Fueled by a boost in donations from their first radio campaign against Washington Mutual Inc., foes of the huge Ahmanson Ranch housing development are planning a second campaign attacking the Seattle bank’s environmental record. This time, they plan to attack on the company’s home turf. Save Open Spaces Santa Monica Mountains will begin airing a round of radio ads in Seattle this month, hoping to both tarnish the bank’s image and boost its own coffers. “There’s some billionaires there (in Seattle) that are environmentalists,” said Mary Weisbrock, president of SOS. “We’re hoping they’ll hear the ads and join our cause and put pressure on Washington Mutual.” So far the ads, which aired over a month-long period in the L.A. market, have had little effect on Washington Mutual’s plans for Ahmanson Ranch. “There’s been no measurable impact on our operations,” said spokesman Adrian Rodriguez. “We don’t foresee that consumers would be moved by that in the Seattle market.” Washington Mutual owns Ahmanson Land Co., developer of the proposed project on Ventura County’s eastern border. Ahmanson Ranch is a planned community designed to feature 3,000 homes, two golf courses, a country club and 300-room hotel. SOS has spent $7,000 on advertisements that ran through February on KNX-AM 1070. The ads assert that Washington Mutual is “America’s environmental enemy” and urge customers to withdraw money from the thrift in protest. Rodriguez said the company hasn’t seen a decline in deposits or customers as a result of the ads. Meanwhile, donations to SOS have risen 10 percent over last year’s intake since the ads started running, according to Pepper Hernandez, associate director of Malibu-based Social Environmental Entrepreneurs, a worldwide nonprofit environmental group that is the parent organization of SOS. Hernandez declined to provide more specific financial information. The organization plans to use donations it has received since the ads began airing to pay for the campaign in Seattle and other future campaigns, Weisbrock said. In the coming months, SOS plans to expand the fight to other states where Washington Mutual does business, including the Northwest and Florida. “We’ve been filing lawsuits for a decade,” Weisbrock said. “That doesn’t seem to be working.” SOS wants Washington Mutual to turn the 2,800 acres of rolling hills and oaks in the Conejo Valley into a park. Hernandez of SEE said the use of radio and print ads is a common strategy used by opponents of development projects. “It’s a pretty common tactic because you’re trying to get word out to a lot of people,” Hernandez said. “Most (of the campaigns) receive a good response. We get calls from people who want more information and donations.” The ads come at a pivotal time for Ahmanson Ranch. The proposed project is still at least two years away from construction, and the process would be delayed even further if Washington Mutual is required to perform another environmental impact report something SOS has long been calling for. There are a number of federal and local agencies that have yet to sign off on the development. The Army Corps of Engineers held hearings in late February to determine whether Washington Mutual should be required to do a new EIR in order to get a permit to build on wetlands. The developer has proposed filling in several streams on the land. Critics of the project have charged that the 1992 EIR is outdated because of an increase in traffic through the Ventura (101) Freeway corridor and the discovery last spring of endangered frogs and the “extinct” San Fernando spineflower on a portion of the land slated for development. The Army Corps is expected to rule in the coming months. Later this month, the L.A. County Planning Commission will hold a hearing on the removal of nine oaks from a portion of the property. And in April, the first phase of the project will go before the Ventura County Board of Supervisors, which will determine what updates to the original EIR are needed. Guy Gniadek, project manager and vice president of Ahmanson Land, said he expects the county to require updated information on the endangered frogs and flower, as well as anything else supervisors feel wasn’t properly addressed in the 1992 EIR. The company is hoping to process the supplemental EIR by year’s end, Gniadek said. Ahmanson Land also must get approval later this year from the Army Corps for its mitigation efforts with the frogs and spineflower. The company has proposed moving the frogs and flowers to other locations not planned for development, and creating an endowment for the species. Ahmanson Land expects to spend next year fighting lawsuits filed against the supplemental EIR. If all goes well, Gniadek hopes to begin construction in early 2002. “We’re moving ahead,” he said. If Ahmanson Land is allowed to move forward with development, all sides agree the project would have a large impact on the San Fernando Valley. Environmentalists fear development would kill the last holdouts of the red-legged frog and the San Fernando Valley spineflower, eat up open space and add pollution and traffic to the San Fernando Valley. Ahmanson Ranch is expected to result in an additional 45,000 cars on the 101 Freeway each day, most flowing into Los Angeles County. But supporters say the project will ease the county’s impending housing crunch and boost sales for Valley businesses. The Valley Industry and Commerce Association has come out in favor of the development, saying it is needed to meet the Valley’s housing needs and that the expected 10,000 residents would be a boon to Valley business. Weisbrock said her group will continue to sue and fight the planned development for as long as it takes. Residents of the Conejo Valley are also continuing efforts against the project.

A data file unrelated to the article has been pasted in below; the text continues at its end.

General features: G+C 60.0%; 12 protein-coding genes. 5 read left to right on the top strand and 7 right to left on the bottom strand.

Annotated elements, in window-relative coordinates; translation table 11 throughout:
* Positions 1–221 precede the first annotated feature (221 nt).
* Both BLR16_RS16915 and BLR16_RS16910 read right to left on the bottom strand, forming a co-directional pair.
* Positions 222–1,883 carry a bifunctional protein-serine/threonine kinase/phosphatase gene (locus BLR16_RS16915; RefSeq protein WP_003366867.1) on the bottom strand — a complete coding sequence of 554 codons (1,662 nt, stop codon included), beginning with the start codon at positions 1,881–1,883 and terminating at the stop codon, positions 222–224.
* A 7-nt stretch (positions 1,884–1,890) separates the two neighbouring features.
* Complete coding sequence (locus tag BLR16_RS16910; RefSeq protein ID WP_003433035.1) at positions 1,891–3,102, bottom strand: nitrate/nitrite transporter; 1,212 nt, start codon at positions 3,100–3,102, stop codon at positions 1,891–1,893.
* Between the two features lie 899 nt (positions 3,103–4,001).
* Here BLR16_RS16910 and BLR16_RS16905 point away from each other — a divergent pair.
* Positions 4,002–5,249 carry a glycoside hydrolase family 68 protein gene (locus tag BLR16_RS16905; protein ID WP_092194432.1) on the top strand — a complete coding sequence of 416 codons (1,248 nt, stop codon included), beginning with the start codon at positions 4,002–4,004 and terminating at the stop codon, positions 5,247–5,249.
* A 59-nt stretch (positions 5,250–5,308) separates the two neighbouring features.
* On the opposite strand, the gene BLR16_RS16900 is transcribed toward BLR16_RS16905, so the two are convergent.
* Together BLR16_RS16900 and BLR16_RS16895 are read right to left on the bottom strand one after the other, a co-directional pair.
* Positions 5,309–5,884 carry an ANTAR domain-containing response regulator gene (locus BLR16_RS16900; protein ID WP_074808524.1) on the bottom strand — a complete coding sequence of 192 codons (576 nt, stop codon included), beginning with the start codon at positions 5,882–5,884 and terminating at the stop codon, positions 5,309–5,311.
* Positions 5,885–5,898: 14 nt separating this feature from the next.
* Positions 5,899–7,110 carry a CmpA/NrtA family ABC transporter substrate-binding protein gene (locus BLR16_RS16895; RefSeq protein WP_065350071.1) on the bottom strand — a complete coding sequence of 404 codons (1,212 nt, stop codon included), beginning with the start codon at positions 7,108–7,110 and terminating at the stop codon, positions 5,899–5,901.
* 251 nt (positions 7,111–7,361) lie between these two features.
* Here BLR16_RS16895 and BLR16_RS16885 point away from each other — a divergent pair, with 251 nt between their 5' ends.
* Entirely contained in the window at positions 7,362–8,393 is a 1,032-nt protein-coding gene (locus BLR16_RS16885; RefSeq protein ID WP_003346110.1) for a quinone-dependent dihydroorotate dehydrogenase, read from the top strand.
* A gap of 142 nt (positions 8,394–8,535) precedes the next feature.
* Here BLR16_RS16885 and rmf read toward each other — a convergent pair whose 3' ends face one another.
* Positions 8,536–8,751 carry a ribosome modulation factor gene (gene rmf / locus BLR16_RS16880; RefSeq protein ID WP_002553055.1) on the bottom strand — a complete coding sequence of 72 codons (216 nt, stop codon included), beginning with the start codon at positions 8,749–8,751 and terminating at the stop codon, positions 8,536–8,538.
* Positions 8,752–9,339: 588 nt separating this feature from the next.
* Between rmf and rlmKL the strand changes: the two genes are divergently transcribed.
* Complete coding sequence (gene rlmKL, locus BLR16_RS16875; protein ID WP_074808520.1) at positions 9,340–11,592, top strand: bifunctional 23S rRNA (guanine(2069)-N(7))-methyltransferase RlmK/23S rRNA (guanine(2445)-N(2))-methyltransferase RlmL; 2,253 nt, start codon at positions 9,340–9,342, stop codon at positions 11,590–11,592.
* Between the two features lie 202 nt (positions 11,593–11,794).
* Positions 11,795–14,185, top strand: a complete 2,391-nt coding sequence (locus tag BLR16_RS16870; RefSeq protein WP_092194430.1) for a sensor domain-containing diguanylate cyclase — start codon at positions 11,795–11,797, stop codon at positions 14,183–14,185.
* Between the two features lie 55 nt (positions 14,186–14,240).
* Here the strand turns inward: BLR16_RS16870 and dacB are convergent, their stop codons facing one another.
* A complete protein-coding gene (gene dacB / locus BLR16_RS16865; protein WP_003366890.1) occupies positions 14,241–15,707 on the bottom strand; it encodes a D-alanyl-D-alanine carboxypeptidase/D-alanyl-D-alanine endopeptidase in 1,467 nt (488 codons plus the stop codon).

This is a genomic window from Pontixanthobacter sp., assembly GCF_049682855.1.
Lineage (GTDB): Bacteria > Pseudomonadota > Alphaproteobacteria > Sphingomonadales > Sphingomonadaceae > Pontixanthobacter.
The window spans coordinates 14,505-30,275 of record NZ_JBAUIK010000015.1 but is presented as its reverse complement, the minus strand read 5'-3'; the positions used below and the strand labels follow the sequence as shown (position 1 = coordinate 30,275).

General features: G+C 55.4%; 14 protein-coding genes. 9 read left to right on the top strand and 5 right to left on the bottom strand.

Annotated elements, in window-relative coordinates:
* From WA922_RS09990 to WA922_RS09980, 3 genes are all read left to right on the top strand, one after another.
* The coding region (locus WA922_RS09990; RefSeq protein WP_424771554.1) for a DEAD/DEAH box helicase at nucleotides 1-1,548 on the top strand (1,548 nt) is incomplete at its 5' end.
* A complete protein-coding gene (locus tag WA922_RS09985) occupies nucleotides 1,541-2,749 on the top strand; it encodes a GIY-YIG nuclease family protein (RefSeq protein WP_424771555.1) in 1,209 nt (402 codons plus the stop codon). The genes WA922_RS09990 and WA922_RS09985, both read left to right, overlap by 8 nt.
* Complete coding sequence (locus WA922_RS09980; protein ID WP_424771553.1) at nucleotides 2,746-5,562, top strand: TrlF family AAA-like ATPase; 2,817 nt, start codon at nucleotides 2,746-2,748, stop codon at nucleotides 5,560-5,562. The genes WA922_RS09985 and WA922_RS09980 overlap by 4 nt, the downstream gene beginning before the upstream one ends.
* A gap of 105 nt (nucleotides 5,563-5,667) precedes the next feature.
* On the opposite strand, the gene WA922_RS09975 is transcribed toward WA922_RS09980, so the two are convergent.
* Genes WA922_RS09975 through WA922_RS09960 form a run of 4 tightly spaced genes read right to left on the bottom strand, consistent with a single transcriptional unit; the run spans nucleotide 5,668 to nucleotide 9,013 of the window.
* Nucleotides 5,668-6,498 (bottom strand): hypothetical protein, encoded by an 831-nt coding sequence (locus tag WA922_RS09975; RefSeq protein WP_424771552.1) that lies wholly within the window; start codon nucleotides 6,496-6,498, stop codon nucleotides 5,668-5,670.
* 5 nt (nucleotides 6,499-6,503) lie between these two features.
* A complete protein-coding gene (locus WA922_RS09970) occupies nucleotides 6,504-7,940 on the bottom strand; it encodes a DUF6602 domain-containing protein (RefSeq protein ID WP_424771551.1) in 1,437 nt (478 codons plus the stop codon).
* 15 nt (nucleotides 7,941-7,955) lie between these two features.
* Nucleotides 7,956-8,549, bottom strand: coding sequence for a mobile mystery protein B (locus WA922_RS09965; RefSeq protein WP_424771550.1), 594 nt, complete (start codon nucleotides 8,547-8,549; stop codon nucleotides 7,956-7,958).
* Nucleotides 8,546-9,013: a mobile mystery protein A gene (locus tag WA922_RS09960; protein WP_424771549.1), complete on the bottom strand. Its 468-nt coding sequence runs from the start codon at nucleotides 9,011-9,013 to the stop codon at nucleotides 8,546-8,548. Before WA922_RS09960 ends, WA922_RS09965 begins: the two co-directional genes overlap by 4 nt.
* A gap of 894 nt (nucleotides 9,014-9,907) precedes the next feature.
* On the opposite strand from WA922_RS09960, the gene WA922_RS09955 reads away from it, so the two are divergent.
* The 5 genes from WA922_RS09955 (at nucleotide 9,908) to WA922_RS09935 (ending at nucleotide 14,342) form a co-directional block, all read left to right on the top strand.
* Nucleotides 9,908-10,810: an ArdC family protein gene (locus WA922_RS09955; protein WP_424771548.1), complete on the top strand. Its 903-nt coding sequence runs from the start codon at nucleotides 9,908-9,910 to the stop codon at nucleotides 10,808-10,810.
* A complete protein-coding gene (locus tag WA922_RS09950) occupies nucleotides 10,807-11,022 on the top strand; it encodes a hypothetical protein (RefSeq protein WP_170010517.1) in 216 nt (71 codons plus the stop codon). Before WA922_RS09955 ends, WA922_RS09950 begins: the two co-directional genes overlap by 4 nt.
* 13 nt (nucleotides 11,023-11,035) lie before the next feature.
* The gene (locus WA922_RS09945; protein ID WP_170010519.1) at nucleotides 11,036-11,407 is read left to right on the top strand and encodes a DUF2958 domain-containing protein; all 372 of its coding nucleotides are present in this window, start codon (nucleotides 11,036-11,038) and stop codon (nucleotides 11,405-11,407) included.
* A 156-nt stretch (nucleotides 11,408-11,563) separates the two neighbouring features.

GROWTH–Foes of Ahmanson Ranch Targeting WaMu in Seattle